The proposed Uplands Irrigation and Water Resources Management Sector Project will help the Government of Cambodia increase agricultural production by rehabilitating, modernizing, and climate-proofing selected irrigation systems in Kampong Thom and Battambang provinces. Subprojects will be undertaken to (i) enhance the efficiency and climate resilience of irrigation systems, and (ii) improve water resource management by building the capacity of government agencies and of farmer water user communities (FWUCs) so that they can operate and manage the irrigation systems better. The project will contribute to achieving targets defined in the government's strategy. The strategy aims to develop and expand the country's irrigated land and manage its water resources more effectively by improving existing irrigation systems, making water user communities more efficient, and reducing the vulnerability of the Cambodia's people to disasters caused by natural hazards. The project is included in the Asian Development Bank (ADB) country operations business plan for Cambodia for 2015 2017.
The project impact will be inclusive economic growth through agriculture and irrigation, in line with phase 3 of the government's Rectangular Strategy on Growth, Employment, Equity, and Efficiency for 2014 2018. The outcome will be water and agriculture productivity enhanced in the project area. The project will deliver two outputs: (i) Output 1: Enhanced efficiency and climate resilience of irrigation systems in the project area; and (ii) Output 2: Improved water resource management.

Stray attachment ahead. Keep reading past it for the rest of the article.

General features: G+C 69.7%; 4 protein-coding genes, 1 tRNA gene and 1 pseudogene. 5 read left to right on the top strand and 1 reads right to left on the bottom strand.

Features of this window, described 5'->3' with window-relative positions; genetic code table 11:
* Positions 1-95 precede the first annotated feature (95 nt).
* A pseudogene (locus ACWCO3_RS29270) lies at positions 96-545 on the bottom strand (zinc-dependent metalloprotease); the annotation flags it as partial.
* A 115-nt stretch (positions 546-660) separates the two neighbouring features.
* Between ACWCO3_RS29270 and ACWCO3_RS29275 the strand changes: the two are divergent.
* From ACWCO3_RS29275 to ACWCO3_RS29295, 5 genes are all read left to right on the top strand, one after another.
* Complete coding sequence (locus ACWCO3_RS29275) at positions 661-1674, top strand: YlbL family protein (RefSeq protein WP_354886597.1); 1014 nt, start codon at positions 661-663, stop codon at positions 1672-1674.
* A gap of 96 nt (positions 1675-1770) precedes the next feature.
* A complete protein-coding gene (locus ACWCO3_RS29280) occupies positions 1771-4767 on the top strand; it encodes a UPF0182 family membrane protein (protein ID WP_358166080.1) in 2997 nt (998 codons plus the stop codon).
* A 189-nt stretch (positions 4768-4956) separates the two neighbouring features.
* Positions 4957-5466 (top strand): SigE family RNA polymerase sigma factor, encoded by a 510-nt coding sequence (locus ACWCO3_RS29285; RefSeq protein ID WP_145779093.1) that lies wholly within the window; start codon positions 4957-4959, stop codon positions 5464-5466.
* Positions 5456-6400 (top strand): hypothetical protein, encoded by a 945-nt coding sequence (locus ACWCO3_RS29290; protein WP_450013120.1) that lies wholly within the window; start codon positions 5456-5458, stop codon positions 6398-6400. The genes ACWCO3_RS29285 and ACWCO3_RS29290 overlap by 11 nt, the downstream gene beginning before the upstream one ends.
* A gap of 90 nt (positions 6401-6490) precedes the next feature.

PROJECT RATIONALE AND LINKAGE TO COUNTRY/REGIONAL STRATEGY
Improved macroeconomic stability and public financial management reforms have helped Cambodia's economy grow during 2004 2014. Gross domestic product grew by 7.0% in 2014 and is expected to expand by 7.4% during 2015 2016. Agriculture accounts for 29% of gross domestic product and employs 72.3% of the country's work force, or about 5 million people. The livelihoods of 80.0% of Cambodians depend on the sector. Farming in Cambodia is mostly subsistence-level, rain-fed, and devoted to paddy rice production. Even though Cambodia has become self-sufficient in rice and a rice exporter, its rice-based farming generates low incomes for its people. Nearly one-quarter of its provinces have food deficits, and 16.1% of the population is undernourished, even though the annual paddy surplus now stands at 3.3 million tons.
Rainfall distribution and river discharges vary significantly from season to season in Cambodia, which makes sustained year-round agricultural production difficult and increases vulnerability of the farmers' livelihood and rural economy. The timely availability and efficient management of water is of prime importance to enhancing agriculture productivity and achieving diversification in agriculture production and the rural economy. The deterioration of existing irrigation infrastructure is seriously compromising the government's plans to achieve these goals. In addition, droughts due to climate change may further restrict the availability of water and hurt agricultural productivity, particularly during periods of peak requirements. For this reason, irrigation scheduling, water gauging, and the designing of joint reservoir operations have been included in the project scope. The facilities the project will support may also be affected in the future by the high-intensity rainfall and excessive flooding that may result from climate change, and the project will therefore provide appropriate drainage facilities.